"Shred-fests and bursts of speed will appease long-timers."
Australia's most successful heavy music export could easily have escaped without gambling on album number five. However, chants of "Destroy!" during Ire's opening could prove prophetic for supporters strictly anticipating 'soundtrack to a bruising mosh' metalcore. Their illusions may take a hit.
That said, Ire is largely readily identifiable as Parkway Drive. Strings or piano flourishes and unexpected touches like Gregorian chants are afforded enhanced room to breathe, but overall it packs a sonic gut-punch. Shred-fests and bursts of speed will appease long-timers. Dying To Believe's guttural "How do you sleep at night?" catch-cry and accompanying thunderous beatdown will be an instant favourite. Blistering if predictable, Dedicated's "12 years" references feel akin to a love letter, musically and lyrically, to the faithful.
Having gold record plaques on the wall due to a successful formula hasn't deterred the Byron Bay lads from doubling down on fresh elements, though. Single Vice Grip's somewhat of a ground zero; derided for its Bon Jovi-sized riff and arena ambitions, it's cheesy but likeable. Bass-heavy Crushed's brief, somewhat cack-handed pseudo-rapping may overshadow what's among the LP's heaviest moments. The real curveball is sparingly used, bordering on semi-clean vocal excursions. Winston McCall is evidently still growing into this role, and hasn't quite zeroed in on how it slots within their bigger picture, but the distinctive presence is evidence of potential to expand the band's scope.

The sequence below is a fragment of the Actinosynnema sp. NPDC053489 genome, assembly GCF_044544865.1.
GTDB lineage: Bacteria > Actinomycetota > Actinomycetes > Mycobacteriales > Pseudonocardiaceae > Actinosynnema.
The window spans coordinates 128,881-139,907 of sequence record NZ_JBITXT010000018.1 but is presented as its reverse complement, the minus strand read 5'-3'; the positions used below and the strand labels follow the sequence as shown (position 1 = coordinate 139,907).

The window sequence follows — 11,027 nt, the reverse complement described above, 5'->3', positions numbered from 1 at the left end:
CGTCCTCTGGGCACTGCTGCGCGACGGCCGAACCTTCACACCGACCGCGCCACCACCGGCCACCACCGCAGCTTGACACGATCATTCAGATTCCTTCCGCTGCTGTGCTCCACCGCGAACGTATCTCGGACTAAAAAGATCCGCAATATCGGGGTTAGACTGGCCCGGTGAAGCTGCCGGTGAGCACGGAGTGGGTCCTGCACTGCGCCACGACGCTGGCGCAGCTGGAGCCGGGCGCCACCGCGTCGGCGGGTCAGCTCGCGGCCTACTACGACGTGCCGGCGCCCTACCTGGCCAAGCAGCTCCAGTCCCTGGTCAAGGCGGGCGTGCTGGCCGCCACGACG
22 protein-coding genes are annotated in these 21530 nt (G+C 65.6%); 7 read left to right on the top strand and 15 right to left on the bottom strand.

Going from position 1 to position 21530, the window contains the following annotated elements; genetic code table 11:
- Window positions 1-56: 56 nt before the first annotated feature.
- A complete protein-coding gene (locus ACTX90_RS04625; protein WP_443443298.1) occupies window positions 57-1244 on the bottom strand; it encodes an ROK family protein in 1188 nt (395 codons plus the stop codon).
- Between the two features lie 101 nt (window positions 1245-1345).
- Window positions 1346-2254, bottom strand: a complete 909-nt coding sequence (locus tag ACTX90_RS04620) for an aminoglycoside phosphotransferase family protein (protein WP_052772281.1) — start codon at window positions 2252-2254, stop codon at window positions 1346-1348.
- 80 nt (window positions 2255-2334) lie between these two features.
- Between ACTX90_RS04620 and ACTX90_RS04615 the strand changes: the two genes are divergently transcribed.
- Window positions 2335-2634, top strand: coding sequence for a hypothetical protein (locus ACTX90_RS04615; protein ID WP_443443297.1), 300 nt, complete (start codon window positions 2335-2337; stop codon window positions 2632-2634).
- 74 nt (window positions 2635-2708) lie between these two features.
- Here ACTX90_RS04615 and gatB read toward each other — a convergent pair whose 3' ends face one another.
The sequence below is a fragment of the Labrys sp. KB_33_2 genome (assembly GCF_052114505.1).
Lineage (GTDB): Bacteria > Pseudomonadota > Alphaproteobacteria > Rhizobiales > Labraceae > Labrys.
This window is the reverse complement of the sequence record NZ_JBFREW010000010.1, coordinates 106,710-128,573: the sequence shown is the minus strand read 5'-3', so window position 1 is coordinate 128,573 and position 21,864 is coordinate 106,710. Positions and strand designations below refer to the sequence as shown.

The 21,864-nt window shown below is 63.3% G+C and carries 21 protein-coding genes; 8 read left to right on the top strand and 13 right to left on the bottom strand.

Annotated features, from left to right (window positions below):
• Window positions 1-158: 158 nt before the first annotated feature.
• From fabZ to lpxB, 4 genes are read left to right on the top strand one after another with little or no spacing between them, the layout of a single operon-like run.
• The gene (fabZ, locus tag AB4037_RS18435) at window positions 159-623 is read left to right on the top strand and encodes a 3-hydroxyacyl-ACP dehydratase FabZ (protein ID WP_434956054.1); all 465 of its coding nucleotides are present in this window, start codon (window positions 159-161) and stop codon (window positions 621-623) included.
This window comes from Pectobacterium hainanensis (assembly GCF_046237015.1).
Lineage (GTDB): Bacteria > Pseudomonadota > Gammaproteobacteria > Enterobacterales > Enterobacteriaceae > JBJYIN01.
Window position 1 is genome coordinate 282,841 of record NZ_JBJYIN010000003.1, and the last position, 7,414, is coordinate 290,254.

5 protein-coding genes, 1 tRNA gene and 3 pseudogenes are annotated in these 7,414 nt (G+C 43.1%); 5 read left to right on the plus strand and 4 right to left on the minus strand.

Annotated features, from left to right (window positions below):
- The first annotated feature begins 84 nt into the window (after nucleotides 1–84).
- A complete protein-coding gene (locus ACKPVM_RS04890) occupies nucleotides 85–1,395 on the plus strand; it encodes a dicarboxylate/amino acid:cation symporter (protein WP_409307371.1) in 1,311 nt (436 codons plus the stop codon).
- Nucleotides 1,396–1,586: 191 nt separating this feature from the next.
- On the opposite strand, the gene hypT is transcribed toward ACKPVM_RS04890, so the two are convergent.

Not every track's a winner and although some may perceive they have more front than Grace Bros veering from the norm, Parkway proudly signal a new beginning.
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